This post will reach across a variety of marketing disciplines.
Understanding the user’s intent behind each keyword has become a matter of best practice among SEOs. The organic traffic marketers who have been honing their craft over the last 20 years deserve a lot of credit for fleshing out user intent research.
But what makes this insight especially useful extends well beyond the scope of organic traffic.
Knowing why someone would even bother to search for a keyword reveals valuable information about them. In fact, user intent applies to any keywords you might optimize for or bid on all the way up and down your sales funnel. This should be a matter of digital marketing best practices.
The important thing to understand about a keyword is that it isn’t searched for in a vacuum. There is a real person on the other end of that connection, and she has a life full of rich context — wants, needs, the worries that keep all of us awake some nights.
Understanding user intent allows us to address that larger context, thus making our messages more relevant to the individual person receiving those messages.
SEO professional Nate Dame suggests three broad categories under which user intents could fall:
- Know keywords: The user is looking for specific information
- Do keywords: The user has a specific activity she is looking to accomplish
- Go keywords: The user wants to navigate somewhere online
Often, more than one intent can be applied to a given keyword. Let’s take an easy example. Here are Google’s results for [instagram] as a search term:
You can see all three user intents on display:
- The first result anticipates a go intent. Some users simply want to go to Instagram’s website.
- The second result, or group of results, anticipate know intent. Some users want to read information about the company. This is especially relevant when the queried company has big news.
- The third result is a do keyword. Some users want to download the app. By the way, the fourth result, just outside of the screenshot, was the App Store’s listing.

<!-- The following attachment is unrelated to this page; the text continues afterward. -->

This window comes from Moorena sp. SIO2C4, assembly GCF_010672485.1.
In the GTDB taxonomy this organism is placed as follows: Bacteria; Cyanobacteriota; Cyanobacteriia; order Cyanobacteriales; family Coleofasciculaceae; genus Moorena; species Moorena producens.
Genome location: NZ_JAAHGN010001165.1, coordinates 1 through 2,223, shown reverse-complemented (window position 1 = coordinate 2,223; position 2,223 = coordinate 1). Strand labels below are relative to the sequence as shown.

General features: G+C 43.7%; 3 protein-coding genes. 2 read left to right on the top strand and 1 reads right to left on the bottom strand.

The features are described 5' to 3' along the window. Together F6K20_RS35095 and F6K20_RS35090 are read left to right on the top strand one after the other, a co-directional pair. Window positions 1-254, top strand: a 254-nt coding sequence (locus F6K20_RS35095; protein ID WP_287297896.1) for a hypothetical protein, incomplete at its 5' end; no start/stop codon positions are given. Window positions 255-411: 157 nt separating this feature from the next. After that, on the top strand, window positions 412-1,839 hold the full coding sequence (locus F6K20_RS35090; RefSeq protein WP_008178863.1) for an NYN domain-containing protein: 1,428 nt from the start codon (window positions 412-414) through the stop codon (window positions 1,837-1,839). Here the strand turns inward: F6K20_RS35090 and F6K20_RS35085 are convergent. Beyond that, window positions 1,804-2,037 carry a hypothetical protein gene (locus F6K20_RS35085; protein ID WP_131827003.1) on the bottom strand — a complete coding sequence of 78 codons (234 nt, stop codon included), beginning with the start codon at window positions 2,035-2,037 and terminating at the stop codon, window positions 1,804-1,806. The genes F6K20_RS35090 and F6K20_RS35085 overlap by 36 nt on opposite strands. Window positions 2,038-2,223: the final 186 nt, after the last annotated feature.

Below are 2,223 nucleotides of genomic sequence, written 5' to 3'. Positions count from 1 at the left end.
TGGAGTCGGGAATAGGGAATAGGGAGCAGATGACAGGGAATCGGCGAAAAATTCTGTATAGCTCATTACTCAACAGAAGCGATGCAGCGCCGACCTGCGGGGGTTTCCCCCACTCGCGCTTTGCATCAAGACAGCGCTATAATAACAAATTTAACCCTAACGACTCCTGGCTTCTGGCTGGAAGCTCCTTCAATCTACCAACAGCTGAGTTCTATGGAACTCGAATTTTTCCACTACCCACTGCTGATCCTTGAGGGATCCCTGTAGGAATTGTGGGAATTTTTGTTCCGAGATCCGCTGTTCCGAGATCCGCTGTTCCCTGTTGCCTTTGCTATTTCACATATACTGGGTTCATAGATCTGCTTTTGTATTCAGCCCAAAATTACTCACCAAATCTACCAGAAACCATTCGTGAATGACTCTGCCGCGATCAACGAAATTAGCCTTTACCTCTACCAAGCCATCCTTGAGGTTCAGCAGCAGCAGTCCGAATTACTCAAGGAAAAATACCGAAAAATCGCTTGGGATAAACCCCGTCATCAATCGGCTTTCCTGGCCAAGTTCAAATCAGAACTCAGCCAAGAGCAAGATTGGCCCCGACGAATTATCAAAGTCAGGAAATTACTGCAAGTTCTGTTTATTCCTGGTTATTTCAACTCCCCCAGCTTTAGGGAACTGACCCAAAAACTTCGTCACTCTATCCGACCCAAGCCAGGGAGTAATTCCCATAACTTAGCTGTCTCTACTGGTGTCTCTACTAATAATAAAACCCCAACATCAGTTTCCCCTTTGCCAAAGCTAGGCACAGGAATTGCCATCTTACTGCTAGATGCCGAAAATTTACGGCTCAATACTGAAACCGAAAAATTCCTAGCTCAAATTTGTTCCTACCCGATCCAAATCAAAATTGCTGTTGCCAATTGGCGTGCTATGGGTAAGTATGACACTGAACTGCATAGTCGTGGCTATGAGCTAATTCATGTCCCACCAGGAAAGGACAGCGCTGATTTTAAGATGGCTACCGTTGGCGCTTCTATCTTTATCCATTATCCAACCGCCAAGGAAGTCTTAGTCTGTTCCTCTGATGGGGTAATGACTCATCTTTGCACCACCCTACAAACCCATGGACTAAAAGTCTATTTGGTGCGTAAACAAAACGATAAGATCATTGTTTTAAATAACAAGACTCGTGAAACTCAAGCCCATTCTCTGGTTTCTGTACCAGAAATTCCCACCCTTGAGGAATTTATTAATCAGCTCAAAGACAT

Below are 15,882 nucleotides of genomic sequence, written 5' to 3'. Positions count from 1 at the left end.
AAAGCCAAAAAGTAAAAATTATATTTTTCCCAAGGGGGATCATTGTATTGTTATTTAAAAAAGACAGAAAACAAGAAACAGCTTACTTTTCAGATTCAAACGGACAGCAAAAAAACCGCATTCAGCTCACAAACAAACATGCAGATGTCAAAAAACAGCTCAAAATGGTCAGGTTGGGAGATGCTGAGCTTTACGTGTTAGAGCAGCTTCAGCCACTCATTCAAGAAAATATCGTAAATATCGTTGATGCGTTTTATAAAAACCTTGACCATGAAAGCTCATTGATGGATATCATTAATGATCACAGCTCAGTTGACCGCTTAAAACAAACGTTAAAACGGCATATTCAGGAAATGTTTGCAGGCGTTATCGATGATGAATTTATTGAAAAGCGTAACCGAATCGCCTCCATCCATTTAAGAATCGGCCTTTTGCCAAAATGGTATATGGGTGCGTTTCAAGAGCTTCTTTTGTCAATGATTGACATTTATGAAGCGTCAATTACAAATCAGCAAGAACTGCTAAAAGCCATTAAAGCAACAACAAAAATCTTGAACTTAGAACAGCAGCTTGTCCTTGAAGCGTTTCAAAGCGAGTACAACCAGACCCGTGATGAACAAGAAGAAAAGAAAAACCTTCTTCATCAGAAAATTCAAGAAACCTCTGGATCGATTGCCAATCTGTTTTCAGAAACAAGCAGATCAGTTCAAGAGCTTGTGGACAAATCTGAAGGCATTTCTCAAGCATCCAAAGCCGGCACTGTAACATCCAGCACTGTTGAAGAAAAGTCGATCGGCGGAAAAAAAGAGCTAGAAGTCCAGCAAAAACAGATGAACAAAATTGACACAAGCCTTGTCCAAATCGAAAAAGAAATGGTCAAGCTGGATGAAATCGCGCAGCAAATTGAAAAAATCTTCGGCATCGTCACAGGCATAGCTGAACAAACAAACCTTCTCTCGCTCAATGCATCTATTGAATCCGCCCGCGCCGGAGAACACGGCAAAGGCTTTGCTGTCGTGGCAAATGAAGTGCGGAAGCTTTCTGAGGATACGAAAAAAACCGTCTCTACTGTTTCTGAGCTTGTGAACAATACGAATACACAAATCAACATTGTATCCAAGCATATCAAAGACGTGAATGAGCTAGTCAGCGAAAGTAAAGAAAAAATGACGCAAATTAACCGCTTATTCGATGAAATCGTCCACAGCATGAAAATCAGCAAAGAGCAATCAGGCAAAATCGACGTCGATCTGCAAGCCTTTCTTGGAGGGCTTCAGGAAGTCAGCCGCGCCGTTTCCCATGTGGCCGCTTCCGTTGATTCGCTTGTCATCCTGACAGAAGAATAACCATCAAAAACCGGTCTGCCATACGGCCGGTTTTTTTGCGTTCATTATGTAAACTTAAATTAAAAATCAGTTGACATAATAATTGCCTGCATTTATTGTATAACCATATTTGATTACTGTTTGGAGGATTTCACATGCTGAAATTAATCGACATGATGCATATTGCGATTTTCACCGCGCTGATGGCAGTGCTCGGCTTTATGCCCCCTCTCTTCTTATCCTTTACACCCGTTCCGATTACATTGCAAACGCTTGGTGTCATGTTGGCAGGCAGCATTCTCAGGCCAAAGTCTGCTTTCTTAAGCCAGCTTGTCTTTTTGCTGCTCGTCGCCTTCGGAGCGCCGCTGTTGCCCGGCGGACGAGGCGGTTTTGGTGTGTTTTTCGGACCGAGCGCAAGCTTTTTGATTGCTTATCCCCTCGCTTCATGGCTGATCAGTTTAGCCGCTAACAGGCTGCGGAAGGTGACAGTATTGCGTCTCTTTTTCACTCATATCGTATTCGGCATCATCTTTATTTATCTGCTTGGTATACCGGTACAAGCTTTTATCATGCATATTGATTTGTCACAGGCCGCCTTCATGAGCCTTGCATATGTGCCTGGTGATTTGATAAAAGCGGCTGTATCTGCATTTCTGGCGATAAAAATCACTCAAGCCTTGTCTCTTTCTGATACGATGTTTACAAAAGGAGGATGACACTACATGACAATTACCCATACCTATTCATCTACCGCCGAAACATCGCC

Brad Zomick at SkilledUp has a slightly different model for user intent that has four categories:
- Informational: This is basic information such as a sports score you might look up.
- Navigational: Same as Nate Dame’s model.
- Commercial: This is like an informational search, but it suggests a purchase intent. This could be a search for product reviews, for example.
- Transactional: This search indicates a user is ready to buy or at least take action, such as signing up for a freemium service.
Each intent category corresponds to different types of content, whether those are blog posts or sales letters. The important thing is not to confuse the two.
Or, as Dame says, “you can’t answer a user’s question with a sales page.”
In a PPC campaign, for example, understanding the different intents behind your keywords will inform what kind of landing page your ad would point toward.
For paid traffic, Zomick’s four-category model might be more helpful because it splits apart commercial intent and transactional intent.
“Commercial searches require more touch points, and a good way to provide needed information is through surveys, polls, subscription newsletters and white papers,” Zomick writes. “Transaction searches require a landing page with some sort of conversion mechanism with a purchase, buy, or download button.”
We will return to applications of this framework in a moment. First, it is important that you know how to identify the category (or categories) of intent a keyword falls under.
Strategies for Identifying User Intent
Some keywords are ambiguous in their intents, or at least are open to interpretation.